"Nor Faizah " <a7khawarizmi@yahoo.com> wrote in message <ftn1qi$3ea
$1@fred.mathworks.com>...
> Hello
>
> I have plotted a log log scale graph and would like to find
> the slope for a certain range on the graph. How do I find
> it without calculating it manually (by taking two points on
> the graph and apply the formula m=dy/dx) ?
>
> Many thanks.

When you say, "loglog", I believe you mean that originally there was a
function
y = f(x) ,
but instead of plotting y against x, you have plotted Y = log(y) against X =
log(x). If that is the case, the slope you see on the graph is not the same as
the slope of the original function. They are related according to the equation
dy/dx = (dy/dY)*(dY/dX)*(dX/dx)
= y*dY/dX*(1/x) = (y/x)*M
where M is a slope (derivative) of the curve as it appears on the loglog
graph. This means for example that if you have what appears on the loglog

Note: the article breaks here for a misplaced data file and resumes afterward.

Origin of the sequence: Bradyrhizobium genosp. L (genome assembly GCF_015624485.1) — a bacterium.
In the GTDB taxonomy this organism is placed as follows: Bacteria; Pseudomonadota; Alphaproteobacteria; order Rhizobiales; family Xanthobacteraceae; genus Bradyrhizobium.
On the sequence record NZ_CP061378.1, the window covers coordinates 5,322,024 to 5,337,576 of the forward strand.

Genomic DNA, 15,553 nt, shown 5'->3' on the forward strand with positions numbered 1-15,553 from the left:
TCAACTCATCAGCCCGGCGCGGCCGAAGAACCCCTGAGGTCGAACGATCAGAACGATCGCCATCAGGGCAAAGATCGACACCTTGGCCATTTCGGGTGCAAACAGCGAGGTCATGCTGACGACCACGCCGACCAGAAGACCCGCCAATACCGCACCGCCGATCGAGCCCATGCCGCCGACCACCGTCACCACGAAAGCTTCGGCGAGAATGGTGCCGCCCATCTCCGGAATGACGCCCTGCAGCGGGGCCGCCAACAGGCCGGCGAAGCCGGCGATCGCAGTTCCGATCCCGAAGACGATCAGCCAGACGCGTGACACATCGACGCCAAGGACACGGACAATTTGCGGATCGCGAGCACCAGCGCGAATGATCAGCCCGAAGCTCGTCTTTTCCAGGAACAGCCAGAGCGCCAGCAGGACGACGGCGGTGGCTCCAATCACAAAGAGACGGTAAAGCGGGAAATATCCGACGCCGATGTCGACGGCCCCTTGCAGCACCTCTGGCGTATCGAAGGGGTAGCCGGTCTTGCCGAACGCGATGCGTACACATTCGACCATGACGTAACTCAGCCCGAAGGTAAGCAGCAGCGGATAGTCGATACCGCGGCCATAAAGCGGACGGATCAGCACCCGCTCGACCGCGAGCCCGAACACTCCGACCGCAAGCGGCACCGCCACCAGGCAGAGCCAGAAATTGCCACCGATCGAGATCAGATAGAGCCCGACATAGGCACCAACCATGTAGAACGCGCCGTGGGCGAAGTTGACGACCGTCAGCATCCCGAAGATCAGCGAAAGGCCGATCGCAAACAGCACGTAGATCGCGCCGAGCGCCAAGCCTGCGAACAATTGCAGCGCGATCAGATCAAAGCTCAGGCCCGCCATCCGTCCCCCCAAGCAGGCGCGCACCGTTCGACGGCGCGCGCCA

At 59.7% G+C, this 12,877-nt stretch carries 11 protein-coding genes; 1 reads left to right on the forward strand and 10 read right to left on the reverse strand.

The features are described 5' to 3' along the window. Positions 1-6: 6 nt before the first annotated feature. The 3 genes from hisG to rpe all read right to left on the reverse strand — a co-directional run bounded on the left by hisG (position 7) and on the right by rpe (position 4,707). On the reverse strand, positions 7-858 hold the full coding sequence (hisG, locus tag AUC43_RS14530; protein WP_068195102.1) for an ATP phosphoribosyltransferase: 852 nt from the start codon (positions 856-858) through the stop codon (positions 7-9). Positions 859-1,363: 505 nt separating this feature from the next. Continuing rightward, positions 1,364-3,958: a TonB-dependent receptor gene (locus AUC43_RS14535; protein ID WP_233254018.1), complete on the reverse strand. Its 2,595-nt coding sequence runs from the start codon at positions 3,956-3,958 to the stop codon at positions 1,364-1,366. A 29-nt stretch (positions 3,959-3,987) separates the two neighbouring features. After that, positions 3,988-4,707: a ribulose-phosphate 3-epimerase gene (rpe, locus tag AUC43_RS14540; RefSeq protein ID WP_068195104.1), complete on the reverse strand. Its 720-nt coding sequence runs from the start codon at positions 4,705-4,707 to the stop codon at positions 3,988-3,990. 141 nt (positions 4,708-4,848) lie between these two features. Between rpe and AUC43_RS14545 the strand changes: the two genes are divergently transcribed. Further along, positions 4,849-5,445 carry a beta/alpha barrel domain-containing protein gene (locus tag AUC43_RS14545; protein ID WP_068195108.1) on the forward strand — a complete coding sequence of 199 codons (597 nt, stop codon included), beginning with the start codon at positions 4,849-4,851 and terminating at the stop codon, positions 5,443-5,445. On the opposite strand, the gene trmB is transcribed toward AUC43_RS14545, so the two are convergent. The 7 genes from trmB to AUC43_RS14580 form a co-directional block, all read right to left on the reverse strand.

graph to be a straight line with slope M, the derivative of the original curve,
dy/dx, is related to this M by the above (varying) relation, and that would not
be a straight line in x and y coordinates. On the other hand, if you use the
values listed on loglog axes in determining slope, then that is indeed the
derivative of the original function itself. It all depends on what data you are
making use of, x and y, or X and Y.
See the website:
<http://en.wikipedia.org/wiki/Logarithmic_scale#Loglog_plots>
for a discussion of this subject.
Roger Stafford